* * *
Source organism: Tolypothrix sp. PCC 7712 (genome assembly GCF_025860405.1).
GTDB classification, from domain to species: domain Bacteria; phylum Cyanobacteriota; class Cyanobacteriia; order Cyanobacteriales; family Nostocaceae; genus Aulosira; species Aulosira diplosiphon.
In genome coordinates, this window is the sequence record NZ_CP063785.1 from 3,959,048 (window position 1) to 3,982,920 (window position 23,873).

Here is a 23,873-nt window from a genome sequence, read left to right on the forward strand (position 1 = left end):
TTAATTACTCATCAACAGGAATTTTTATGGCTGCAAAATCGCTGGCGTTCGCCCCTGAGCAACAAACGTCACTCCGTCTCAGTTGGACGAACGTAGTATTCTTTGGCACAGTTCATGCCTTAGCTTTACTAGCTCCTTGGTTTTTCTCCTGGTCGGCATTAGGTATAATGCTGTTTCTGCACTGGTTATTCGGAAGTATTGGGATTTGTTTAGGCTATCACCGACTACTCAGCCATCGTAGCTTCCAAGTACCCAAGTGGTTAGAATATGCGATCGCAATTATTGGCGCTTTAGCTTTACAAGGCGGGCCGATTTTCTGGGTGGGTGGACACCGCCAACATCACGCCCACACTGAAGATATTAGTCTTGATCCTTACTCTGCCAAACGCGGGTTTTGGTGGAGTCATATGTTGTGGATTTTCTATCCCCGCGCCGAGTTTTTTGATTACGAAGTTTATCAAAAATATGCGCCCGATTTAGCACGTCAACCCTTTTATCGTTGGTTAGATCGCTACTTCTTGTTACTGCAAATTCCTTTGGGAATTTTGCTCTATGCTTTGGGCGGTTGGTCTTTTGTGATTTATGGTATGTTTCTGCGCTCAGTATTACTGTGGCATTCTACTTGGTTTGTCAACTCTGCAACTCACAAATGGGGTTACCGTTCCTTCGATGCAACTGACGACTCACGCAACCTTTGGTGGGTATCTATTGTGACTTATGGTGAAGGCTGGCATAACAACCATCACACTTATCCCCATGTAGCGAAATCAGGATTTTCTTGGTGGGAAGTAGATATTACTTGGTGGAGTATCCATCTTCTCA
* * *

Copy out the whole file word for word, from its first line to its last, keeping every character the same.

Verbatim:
Source organism: Tolypothrix sp. PCC 7712 (genome assembly GCF_025860405.1).
GTDB classification, from domain to species: domain Bacteria; phylum Cyanobacteriota; class Cyanobacteriia; order Cyanobacteriales; family Nostocaceae; genus Aulosira; species Aulosira diplosiphon.
In genome coordinates, this window is the sequence record NZ_CP063785.1 from 3,959,048 (window position 1) to 3,982,920 (window position 23,873).

Here is a 23,873-nt window from a genome sequence, read left to right on the forward strand (position 1 = left end):
TTAATTACTCATCAACAGGAATTTTTATGGCTGCAAAATCGCTGGCGTTCGCCCCTGAGCAACAAACGTCACTCCGTCTCAGTTGGACGAACGTAGTATTCTTTGGCACAGTTCATGCCTTAGCTTTACTAGCTCCTTGGTTTTTCTCCTGGTCGGCATTAGGTATAATGCTGTTTCTGCACTGGTTATTCGGAAGTATTGGGATTTGTTTAGGCTATCACCGACTACTCAGCCATCGTAGCTTCCAAGTACCCAAGTGGTTAGAATATGCGATCGCAATTATTGGCGCTTTAGCTTTACAAGGCGGGCCGATTTTCTGGGTGGGTGGACACCGCCAACATCACGCCCACACTGAAGATATTAGTCTTGATCCTTACTCTGCCAAACGCGGGTTTTGGTGGAGTCATATGTTGTGGATTTTCTATCCCCGCGCCGAGTTTTTTGATTACGAAGTTTATCAAAAATATGCGCCCGATTTAGCACGTCAACCCTTTTATCGTTGGTTAGATCGCTACTTCTTGTTACTGCAAATTCCTTTGGGAATTTTGCTCTATGCTTTGGGCGGTTGGTCTTTTGTGATTTATGGTATGTTTCTGCGCTCAGTATTACTGTGGCATTCTACTTGGTTTGTCAACTCTGCAACTCACAAATGGGGTTACCGTTCCTTCGATGCAACTGACGACTCACGCAACCTTTGGTGGGTATCTATTGTGACTTATGGTGAAGGCTGGCATAACAACCATCACACTTATCCCCATGTAGCGAAATCAGGATTTTCTTGGTGGGAAGTAGATATTACTTGGTGGAGTATCCATCTTCTCA